The Superficial Luxurious Degeneration of America

December 8, 2007 · Print This Article

I’m in Las Vegas for the second time about to get on the plane home. I was here for a web marketing conference called PubCon. I’ve enjoyed my time here. I saw the Blue Man Group and the Wayne Brady Show. I also did the all-American thing and lost $100 at the blackjack tables after a poorly executed Martingale strategy on the $5 tables at the Sahara. I leave, however, feeling the same way I felt last time–a bit dirty, a bit uncomfortable.

I’m disappointed with the excess and waste of the Westernized luxury culture. Wealthy men with fake-as-can-be paid escorts on each arm at the $5000 per hand blackjack tables, faux-venetian canal boats, Rolex, Prada, Burberry, and Louis Vuitton stores galore, Ferrari and Maybach dealerships, swinger clubs with $65 entrance fees, men on the streets passing out cards with naked women available for between $35 and $150.

I wonder to myself–Does this city in many ways represent a key part of what is wrong with our culture or a key part of the freedom that causes it to thrive? I am as pro-competitive market economy as the next guy, but I have to wonder what role do super-luxury goods play in a just society. I’m not talking about the $200 purses or $40,000 cars–the splurges that perhaps are bad within the realm of defensible-reason in moderation for quality or happiness-inducing reasons. I’m talking about the $10,000 purses and $500,000 cars.

I was taught in my economics education that societies should work to maximize utility. But whose utility does it maximize to spend $75,000 on a diamond necklace in which the original diamond miners in the DRC were paid $10 to mine the raw materials for? The purchasers? What benefit could the male purchaser of a diamond necklace of this cost gain other than the ephemeral loyalty of an ever-expecting superficial person? It is not my place to judge or question their morality, but I must wonder.

Are there not so so so many better things to invest money into other than temporarily attractive fake parasitic members of the opposite gender? And trust me, I’m not talking about women in general, just a very specific type of women that happen to be all over Las Vegas and Beverly Hills. And some wealthy women are just as guilty as the wealthy men. If the advertising and celebrity indoctrinated culture of spend-and-trash materialism didn’t create false desires to ‘be better’ and ‘have more’ could we perhaps focus our investments on something that actually matters to our society?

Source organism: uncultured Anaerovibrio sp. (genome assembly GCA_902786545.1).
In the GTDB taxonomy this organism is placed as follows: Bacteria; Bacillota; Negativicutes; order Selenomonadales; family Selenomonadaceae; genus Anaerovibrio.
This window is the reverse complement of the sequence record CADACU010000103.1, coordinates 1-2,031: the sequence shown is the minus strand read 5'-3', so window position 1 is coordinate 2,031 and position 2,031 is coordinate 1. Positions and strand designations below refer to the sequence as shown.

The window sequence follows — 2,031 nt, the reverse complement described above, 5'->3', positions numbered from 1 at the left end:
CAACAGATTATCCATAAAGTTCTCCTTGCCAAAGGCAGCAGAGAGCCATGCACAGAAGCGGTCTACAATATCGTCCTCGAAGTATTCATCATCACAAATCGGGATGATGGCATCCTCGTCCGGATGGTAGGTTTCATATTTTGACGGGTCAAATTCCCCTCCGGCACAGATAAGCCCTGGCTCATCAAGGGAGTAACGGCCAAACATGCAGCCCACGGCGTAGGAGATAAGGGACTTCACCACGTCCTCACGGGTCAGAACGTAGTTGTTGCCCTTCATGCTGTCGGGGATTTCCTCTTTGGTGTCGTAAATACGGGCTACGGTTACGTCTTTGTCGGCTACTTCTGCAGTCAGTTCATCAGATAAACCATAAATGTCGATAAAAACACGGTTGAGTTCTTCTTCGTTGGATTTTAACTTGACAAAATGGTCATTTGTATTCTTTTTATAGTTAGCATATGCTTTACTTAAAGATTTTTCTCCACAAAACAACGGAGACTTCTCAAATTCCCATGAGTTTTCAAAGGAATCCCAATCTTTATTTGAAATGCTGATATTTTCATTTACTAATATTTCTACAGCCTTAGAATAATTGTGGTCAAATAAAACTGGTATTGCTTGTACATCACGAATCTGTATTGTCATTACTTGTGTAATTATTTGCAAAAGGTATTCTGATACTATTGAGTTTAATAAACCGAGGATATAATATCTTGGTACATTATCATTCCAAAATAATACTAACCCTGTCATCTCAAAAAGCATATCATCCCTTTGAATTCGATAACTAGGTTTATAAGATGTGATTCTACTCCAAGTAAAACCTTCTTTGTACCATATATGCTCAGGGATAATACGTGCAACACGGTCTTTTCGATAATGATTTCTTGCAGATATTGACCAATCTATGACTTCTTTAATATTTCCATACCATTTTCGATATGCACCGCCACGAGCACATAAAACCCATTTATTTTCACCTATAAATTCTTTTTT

Could we focus our efforts and funds instead on education, healthcare, and nourishment for the 26 million children who die every day on our highly-optimized six-sigma logistically perfected world from preventable disease and starvation? I’m not talking about giving questionable ideology-inspired bilateral or multilateral aid to dictatorial governments that don’t represent their populace. I’m talking about giving directly to proven projects in our community, country, and world run by local entrepreneurs through groups like GlobalGiving, Kiva, UNICEF, UNESCO, Doctors Without Borders, Heffer International, and Save the Children. Could awareness of the dire situation of so many of our fellow sisters and brothers reduce the demand to waste money on super-expensive non-necessary junk?

But then I came back to questioning myself. What right do I have to question the utility-maximizing choices of ultra-rich people? If they want to spend 1% of their income on a $500,000 car, shouldn’t they be able to? Isn’t the freedom to do just that an ingrained part of our American culture? Is it fascist to even suggest that we should create a society in which it would not be legal to buy a $500,000 car?

I have to agree–we should not make it illegal to buy a $500,000 car or a $10,000 purse. That wouldn’t jibe with the values of our liberty-based democratic republic and market economy regardless of how wrong or wasteful it may be. Our country was also built on the value of equality of opportunity, however. And equality of opportunity surely does not exist quite yet in America.

So perhaps instead of regulating the supply side of the equation we should work on reducing the demand side of the equation. If we can create a consciousness of the realities in our world today–and create a shared awareness of what is actually important (family, friends, health, laughter, memories, the ability to create, a sense of shared humanity, an end to genocide and warfare, environmental sustainability, an end to extreme poverty and hunger, and the prevention of preventable diseases), we may be able to create a world in which the super-luxury wastefulness of the Westernized Vegases, Macaus, and Dubais can legally exist, but end up being destinations that focus on entertainment rather than superficial luxurious waste. Is possible to have entertainment without super-luxurious waste? I think so. Is it unrealistic to attempt to reduce the demand side if we agree we should not regulate the supply side? Can a committed society actually build national human consciousness over a period of decades? I am not sure.